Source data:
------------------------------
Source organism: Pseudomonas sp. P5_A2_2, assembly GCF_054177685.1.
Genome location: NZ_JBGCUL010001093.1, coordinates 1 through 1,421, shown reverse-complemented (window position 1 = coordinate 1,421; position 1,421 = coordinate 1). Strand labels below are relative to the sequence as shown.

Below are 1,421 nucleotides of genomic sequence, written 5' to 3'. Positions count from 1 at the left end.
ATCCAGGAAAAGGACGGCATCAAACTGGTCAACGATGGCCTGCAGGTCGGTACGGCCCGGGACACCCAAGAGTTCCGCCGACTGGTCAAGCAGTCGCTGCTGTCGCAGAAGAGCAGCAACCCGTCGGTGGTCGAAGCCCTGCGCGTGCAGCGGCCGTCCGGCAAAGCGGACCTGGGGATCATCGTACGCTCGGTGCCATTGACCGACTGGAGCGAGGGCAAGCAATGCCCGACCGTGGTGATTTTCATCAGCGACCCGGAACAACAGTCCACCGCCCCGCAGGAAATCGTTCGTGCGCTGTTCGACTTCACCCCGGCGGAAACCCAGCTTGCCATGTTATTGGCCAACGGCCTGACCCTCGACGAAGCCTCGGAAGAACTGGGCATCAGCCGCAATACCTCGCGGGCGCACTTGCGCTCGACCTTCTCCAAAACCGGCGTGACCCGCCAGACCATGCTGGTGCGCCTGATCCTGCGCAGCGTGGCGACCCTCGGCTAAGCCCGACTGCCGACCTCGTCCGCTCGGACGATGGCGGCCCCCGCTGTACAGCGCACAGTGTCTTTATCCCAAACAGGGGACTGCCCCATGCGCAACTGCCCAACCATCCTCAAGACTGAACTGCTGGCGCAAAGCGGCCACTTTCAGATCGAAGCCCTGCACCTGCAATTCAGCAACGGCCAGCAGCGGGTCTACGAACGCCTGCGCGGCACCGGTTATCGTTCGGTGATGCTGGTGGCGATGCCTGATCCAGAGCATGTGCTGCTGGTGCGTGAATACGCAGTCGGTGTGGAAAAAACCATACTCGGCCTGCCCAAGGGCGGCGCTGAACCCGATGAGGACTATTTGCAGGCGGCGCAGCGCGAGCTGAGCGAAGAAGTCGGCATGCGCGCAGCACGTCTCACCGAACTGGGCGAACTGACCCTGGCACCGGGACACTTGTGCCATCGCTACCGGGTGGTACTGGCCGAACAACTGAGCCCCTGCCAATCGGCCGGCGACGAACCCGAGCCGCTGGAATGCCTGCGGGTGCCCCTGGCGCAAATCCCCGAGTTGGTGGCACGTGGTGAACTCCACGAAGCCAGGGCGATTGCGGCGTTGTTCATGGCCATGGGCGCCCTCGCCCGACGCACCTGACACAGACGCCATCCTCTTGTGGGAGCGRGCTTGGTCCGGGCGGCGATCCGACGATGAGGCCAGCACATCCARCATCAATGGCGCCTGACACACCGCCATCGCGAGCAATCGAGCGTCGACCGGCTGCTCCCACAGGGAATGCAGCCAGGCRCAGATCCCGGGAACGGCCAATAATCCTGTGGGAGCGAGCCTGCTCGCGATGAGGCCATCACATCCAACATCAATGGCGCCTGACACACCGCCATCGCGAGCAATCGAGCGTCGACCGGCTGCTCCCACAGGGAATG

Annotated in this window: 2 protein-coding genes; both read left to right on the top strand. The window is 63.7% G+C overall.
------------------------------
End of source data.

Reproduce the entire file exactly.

Source organism: Pseudomonas sp. P5_A2_2, assembly GCF_054177685.1.
Genome location: NZ_JBGCUL010001093.1, coordinates 1 through 1,421, shown reverse-complemented (window position 1 = coordinate 1,421; position 1,421 = coordinate 1). Strand labels below are relative to the sequence as shown.

Below are 1,421 nucleotides of genomic sequence, written 5' to 3'. Positions count from 1 at the left end.
ATCCAGGAAAAGGACGGCATCAAACTGGTCAACGATGGCCTGCAGGTCGGTACGGCCCGGGACACCCAAGAGTTCCGCCGACTGGTCAAGCAGTCGCTGCTGTCGCAGAAGAGCAGCAACCCGTCGGTGGTCGAAGCCCTGCGCGTGCAGCGGCCGTCCGGCAAAGCGGACCTGGGGATCATCGTACGCTCGGTGCCATTGACCGACTGGAGCGAGGGCAAGCAATGCCCGACCGTGGTGATTTTCATCAGCGACCCGGAACAACAGTCCACCGCCCCGCAGGAAATCGTTCGTGCGCTGTTCGACTTCACCCCGGCGGAAACCCAGCTTGCCATGTTATTGGCCAACGGCCTGACCCTCGACGAAGCCTCGGAAGAACTGGGCATCAGCCGCAATACCTCGCGGGCGCACTTGCGCTCGACCTTCTCCAAAACCGGCGTGACCCGCCAGACCATGCTGGTGCGCCTGATCCTGCGCAGCGTGGCGACCCTCGGCTAAGCCCGACTGCCGACCTCGTCCGCTCGGACGATGGCGGCCCCCGCTGTACAGCGCACAGTGTCTTTATCCCAAACAGGGGACTGCCCCATGCGCAACTGCCCAACCATCCTCAAGACTGAACTGCTGGCGCAAAGCGGCCACTTTCAGATCGAAGCCCTGCACCTGCAATTCAGCAACGGCCAGCAGCGGGTCTACGAACGCCTGCGCGGCACCGGTTATCGTTCGGTGATGCTGGTGGCGATGCCTGATCCAGAGCATGTGCTGCTGGTGCGTGAATACGCAGTCGGTGTGGAAAAAACCATACTCGGCCTGCCCAAGGGCGGCGCTGAACCCGATGAGGACTATTTGCAGGCGGCGCAGCGCGAGCTGAGCGAAGAAGTCGGCATGCGCGCAGCACGTCTCACCGAACTGGGCGAACTGACCCTGGCACCGGGACACTTGTGCCATCGCTACCGGGTGGTACTGGCCGAACAACTGAGCCCCTGCCAATCGGCCGGCGACGAACCCGAGCCGCTGGAATGCCTGCGGGTGCCCCTGGCGCAAATCCCCGAGTTGGTGGCACGTGGTGAACTCCACGAAGCCAGGGCGATTGCGGCGTTGTTCATGGCCATGGGCGCCCTCGCCCGACGCACCTGACACAGACGCCATCCTCTTGTGGGAGCGRGCTTGGTCCGGGCGGCGATCCGACGATGAGGCCAGCACATCCARCATCAATGGCGCCTGACACACCGCCATCGCGAGCAATCGAGCGTCGACCGGCTGCTCCCACAGGGAATGCAGCCAGGCRCAGATCCCGGGAACGGCCAATAATCCTGTGGGAGCGAGCCTGCTCGCGATGAGGCCATCACATCCAACATCAATGGCGCCTGACACACCGCCATCGCGAGCAATCGAGCGTCGACCGGCTGCTCCCACAGGGAATG

Annotated in this window: 2 protein-coding genes; both read left to right on the top strand. The window is 63.7% G+C overall.